I found another really interesting problem on HackerRank called Between Two Sets. It is interesting because there was some math to be applied to the problem. The problem is a part of the implementation series on algorithms. The problem description is

Consider two sets of positive integers, and . We say that a positive integer, x, is

betweensets A and B if the following conditions are satisfied:

- All elements in
Aare factors ofx.xis a factor of all elements inB.In other words, some

xisbetweenAandBif that value ofxsatisfies for every inAand also satisfies for every inB. For example, if and , then our possiblexvalues are 6 and 12.Given

AandB, find and print the number of integers (i.e., possiblex‘s) that arebetweenthe two sets.

There are some constraints given to the between two sets. These constraints mean that it will be possible to make a bruteforce solution. We could test every number between 1 and 100 to see if they satisfy the condition for all numbers in both A and B. However, we can also look at a little bit of math to find some properties of the numbers we are testing.

## Greatest Common Divisor of set B

Rather than having to test each candidate number against all elements of set B, we can look at the greatest common divisor for set B.

The greatest common divisor tells us what the biggest number *x* is that is a factor of *a* and *b *such that and . This we can find for two numbers, and then find the greatest common divisor between this result and the next element of the set *B*. Doing this finds the greatest common divisor for the whole set B – let us denote that as gcd(B). Based on this, we know that the numbers we are looking for needs to divide this number cleanly. Since gcd(B) is a divisor for all numbers in B, then if the number is a divisor of gcd(B), then it is also a divisor of all numbers in B. Furthermore, we can infer that it needs to be equal to or less than this number.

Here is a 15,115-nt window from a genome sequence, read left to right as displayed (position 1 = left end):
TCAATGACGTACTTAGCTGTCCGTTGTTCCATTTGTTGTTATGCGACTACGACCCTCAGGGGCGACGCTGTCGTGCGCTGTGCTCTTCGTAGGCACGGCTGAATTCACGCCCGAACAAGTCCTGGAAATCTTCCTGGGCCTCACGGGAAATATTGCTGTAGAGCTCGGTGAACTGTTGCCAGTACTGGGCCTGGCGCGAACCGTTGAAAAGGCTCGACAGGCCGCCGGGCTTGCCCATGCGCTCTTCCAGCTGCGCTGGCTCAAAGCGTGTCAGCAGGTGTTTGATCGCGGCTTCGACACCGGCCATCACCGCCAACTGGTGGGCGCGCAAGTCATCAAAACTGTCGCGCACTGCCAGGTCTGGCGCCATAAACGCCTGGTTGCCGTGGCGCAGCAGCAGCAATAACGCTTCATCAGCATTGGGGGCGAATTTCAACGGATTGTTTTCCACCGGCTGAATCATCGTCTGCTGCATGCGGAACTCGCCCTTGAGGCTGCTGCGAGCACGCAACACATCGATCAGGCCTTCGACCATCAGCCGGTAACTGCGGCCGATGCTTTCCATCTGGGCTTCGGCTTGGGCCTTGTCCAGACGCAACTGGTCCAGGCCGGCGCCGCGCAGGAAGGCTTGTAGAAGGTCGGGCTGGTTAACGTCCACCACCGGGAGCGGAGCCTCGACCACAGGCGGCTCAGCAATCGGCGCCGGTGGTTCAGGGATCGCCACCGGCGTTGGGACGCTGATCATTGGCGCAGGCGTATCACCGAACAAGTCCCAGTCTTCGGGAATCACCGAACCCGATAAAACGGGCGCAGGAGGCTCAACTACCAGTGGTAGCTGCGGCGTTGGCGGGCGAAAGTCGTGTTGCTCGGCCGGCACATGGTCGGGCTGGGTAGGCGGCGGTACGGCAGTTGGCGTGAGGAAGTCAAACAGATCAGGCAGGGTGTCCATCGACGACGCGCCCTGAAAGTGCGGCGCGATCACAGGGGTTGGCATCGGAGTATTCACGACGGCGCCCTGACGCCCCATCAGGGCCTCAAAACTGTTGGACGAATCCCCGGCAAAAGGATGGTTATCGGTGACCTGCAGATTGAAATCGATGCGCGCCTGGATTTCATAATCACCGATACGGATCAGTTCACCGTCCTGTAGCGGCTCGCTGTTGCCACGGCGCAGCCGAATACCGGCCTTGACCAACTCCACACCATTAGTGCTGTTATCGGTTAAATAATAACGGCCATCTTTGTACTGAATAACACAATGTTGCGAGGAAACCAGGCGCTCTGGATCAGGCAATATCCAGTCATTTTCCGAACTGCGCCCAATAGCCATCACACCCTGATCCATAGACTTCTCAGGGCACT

The first problem we encountered the gcd algorithm was in problem 9 of Project Euler and later on I tested different c# implementations of it. Always they have relied on Euclid’s algorithm and the solution I will implement in Python does the same. However due to the language constructs, it can be implemented really smoothly as

def gcd(a, b): while a % b != 0: a, b = b, (a % b) return b

## Least Common Multiplier of set A

Now we have reduced set B to a single number let us do the same for A. Since all elements of *A* needs to be a factor of the number we can apply the least common multiplier. The least common multiple (lcm) of a and b is the smallest number x that satisfies that both a and b are factors of x. Sounds exactly like what we are looking for right?

Once we have a gcd method implemented, it is really easy to implement lcm. It can be done as

def lcm(a, b): return a * b // gcd(a, b)

I have chosen to use the // operator to make sure we return an integer rather than a float. We could also have converted it to int afterwards.

## Solving Between Two Sets

Now we have a method for representing each set by one number. It is a lot easier to test between two numbers than between two sets. We also know that the number we are looking for is between lcm(A) and gcd(B). Furthermore, we know that the number has to be an integer multiple of lcm(A). Because otherwise the number wont be divisible by lcm(A).

So we can implement it in python as

def getTotalX(a, b): min_gcd = reduce(gcd, b) max_lcm = reduce(lcm, a) count = sum([1 for x in range(max_lcm, min_gcd+1, max_lcm) if min_gcd % x == 0]) return count

line number 6 corresponds to a normal loop where I test all values of x. I just reduced it to one line, as that looks nice. The reduce method takes a function and a sequence, and then it applies the function to the first two elements. Takes the output and applies the function to that and the next element and so forth. Exactly what we described we needed in the gcd section.

Once we have that, then we can count all the multiples of gcd(A) that cleanly divides gcd(B) and get the answer. I still haven’t figured out how to time the solutions, but it is accepted by hackerrank without timing out.

This article is really useful until you get to the python code, where there is an enormous amount of assumed knowledge, with no real way of someone not too familiar with the language to go on. What is happening at a, b = b, (a % b) and why?